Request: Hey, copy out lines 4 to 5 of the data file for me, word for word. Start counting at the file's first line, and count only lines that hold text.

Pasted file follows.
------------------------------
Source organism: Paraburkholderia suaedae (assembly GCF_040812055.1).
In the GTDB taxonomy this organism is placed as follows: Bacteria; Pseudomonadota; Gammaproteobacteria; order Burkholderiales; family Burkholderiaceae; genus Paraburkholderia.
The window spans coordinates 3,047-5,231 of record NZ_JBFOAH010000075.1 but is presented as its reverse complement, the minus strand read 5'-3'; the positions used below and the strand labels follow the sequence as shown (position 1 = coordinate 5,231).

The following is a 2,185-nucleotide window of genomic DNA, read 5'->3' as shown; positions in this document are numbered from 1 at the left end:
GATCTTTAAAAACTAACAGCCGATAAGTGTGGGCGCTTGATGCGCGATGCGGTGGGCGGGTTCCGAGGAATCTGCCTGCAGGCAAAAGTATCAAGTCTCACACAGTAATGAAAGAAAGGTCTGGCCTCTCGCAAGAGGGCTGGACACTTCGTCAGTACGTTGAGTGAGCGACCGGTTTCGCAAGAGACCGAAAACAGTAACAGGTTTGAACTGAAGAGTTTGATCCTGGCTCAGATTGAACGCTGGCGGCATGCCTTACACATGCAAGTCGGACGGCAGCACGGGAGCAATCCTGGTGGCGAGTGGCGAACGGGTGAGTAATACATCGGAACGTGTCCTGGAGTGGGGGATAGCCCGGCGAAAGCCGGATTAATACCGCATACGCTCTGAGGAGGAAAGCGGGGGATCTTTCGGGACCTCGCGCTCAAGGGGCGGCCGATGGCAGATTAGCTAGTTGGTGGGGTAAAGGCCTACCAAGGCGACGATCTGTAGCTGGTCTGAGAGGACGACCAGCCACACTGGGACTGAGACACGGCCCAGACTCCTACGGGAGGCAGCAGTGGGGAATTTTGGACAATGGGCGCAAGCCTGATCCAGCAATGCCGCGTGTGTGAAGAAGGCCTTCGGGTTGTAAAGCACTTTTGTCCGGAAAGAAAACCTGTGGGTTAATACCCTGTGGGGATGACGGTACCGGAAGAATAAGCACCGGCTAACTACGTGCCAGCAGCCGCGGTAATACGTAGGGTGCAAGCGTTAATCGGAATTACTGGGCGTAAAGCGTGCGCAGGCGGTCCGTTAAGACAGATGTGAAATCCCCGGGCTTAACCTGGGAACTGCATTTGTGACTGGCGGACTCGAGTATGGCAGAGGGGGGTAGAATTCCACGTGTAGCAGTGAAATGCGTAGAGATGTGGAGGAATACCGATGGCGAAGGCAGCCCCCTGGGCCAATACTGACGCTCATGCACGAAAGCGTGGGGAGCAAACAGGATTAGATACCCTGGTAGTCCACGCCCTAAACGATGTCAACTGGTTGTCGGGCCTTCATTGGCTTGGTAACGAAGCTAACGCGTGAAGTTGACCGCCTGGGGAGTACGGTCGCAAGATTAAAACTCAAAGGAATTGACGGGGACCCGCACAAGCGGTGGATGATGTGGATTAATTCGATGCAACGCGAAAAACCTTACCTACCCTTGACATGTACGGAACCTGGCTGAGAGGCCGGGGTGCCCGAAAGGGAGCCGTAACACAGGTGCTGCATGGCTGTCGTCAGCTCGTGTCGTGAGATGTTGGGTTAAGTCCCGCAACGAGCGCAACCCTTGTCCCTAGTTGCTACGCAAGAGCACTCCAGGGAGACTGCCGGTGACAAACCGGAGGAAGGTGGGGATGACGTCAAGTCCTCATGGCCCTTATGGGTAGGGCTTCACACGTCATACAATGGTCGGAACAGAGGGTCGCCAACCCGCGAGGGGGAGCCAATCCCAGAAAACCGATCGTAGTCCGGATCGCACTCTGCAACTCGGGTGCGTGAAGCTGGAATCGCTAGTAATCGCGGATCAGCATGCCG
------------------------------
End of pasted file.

The following is a 2,185-nucleotide window of genomic DNA, read 5'->3' as shown; positions in this document are numbered from 1 at the left end:
GATCTTTAAAAACTAACAGCCGATAAGTGTGGGCGCTTGATGCGCGATGCGGTGGGCGGGTTCCGAGGAATCTGCCTGCAGGCAAAAGTATCAAGTCTCACACAGTAATGAAAGAAAGGTCTGGCCTCTCGCAAGAGGGCTGGACACTTCGTCAGTACGTTGAGTGAGCGACCGGTTTCGCAAGAGACCGAAAACAGTAACAGGTTTGAACTGAAGAGTTTGATCCTGGCTCAGATTGAACGCTGGCGGCATGCCTTACACATGCAAGTCGGACGGCAGCACGGGAGCAATCCTGGTGGCGAGTGGCGAACGGGTGAGTAATACATCGGAACGTGTCCTGGAGTGGGGGATAGCCCGGCGAAAGCCGGATTAATACCGCATACGCTCTGAGGAGGAAAGCGGGGGATCTTTCGGGACCTCGCGCTCAAGGGGCGGCCGATGGCAGATTAGCTAGTTGGTGGGGTAAAGGCCTACCAAGGCGACGATCTGTAGCTGGTCTGAGAGGACGACCAGCCACACTGGGACTGAGACACGGCCCAGACTCCTACGGGAGGCAGCAGTGGGGAATTTTGGACAATGGGCGCAAGCCTGATCCAGCAATGCCGCGTGTGTGAAGAAGGCCTTCGGGTTGTAAAGCACTTTTGTCCGGAAAGAAAACCTGTGGGTTAATACCCTGTGGGGATGACGGTACCGGAAGAATAAGCACCGGCTAACTACGTGCCAGCAGCCGCGGTAATACGTAGGGTGCAAGCGTTAATCGGAATTACTGGGCGTAAAGCGTGCGCAGGCGGTCCGTTAAGACAGATGTGAAATCCCCGGGCTTAACCTGGGAACTGCATTTGTGACTGGCGGACTCGAGTATGGCAGAGGGGGGTAGAATTCCACGTGTAGCAGTGAAATGCGTAGAGATGTGGAGGAATACCGATGGCGAAGGCAGCCCCCTGGGCCAATACTGACGCTCATGCACGAAAGCGTGGGGAGCAAACAGGATTAGATACCCTGGTAGTCCACGCCCTAAACGATGTCAACTGGTTGTCGGGCCTTCATTGGCTTGGTAACGAAGCTAACGCGTGAAGTTGACCGCCTGGGGAGTACGGTCGCAAGATTAAAACTCAAAGGAATTGACGGGGACCCGCACAAGCGGTGGATGATGTGGATTAATTCGATGCAACGCGAAAAACCTTACCTACCCTTGACATGTACGGAACCTGGCTGAGAGGCCGGGGTGCCCGAAAGGGAGCCGTAACACAGGTGCTGCATGGCTGTCGTCAGCTCGTGTCGTGAGATGTTGGGTTAAGTCCCGCAACGAGCGCAACCCTTGTCCCTAGTTGCTACGCAAGAGCACTCCAGGGAGACTGCCGGTGACAAACCGGAGGAAGGTGGGGATGACGTCAAGTCCTCATGGCCCTTATGGGTAGGGCTTCACACGTCATACAATGGTCGGAACAGAGGGTCGCCAACCCGCGAGGGGGAGCCAATCCCAGAAAACCGATCGTAGTCCGGATCGCACTCTGCAACTCGGGTGCGTGAAGCTGGAATCGCTAGTAATCGCGGATCAGCATGCCG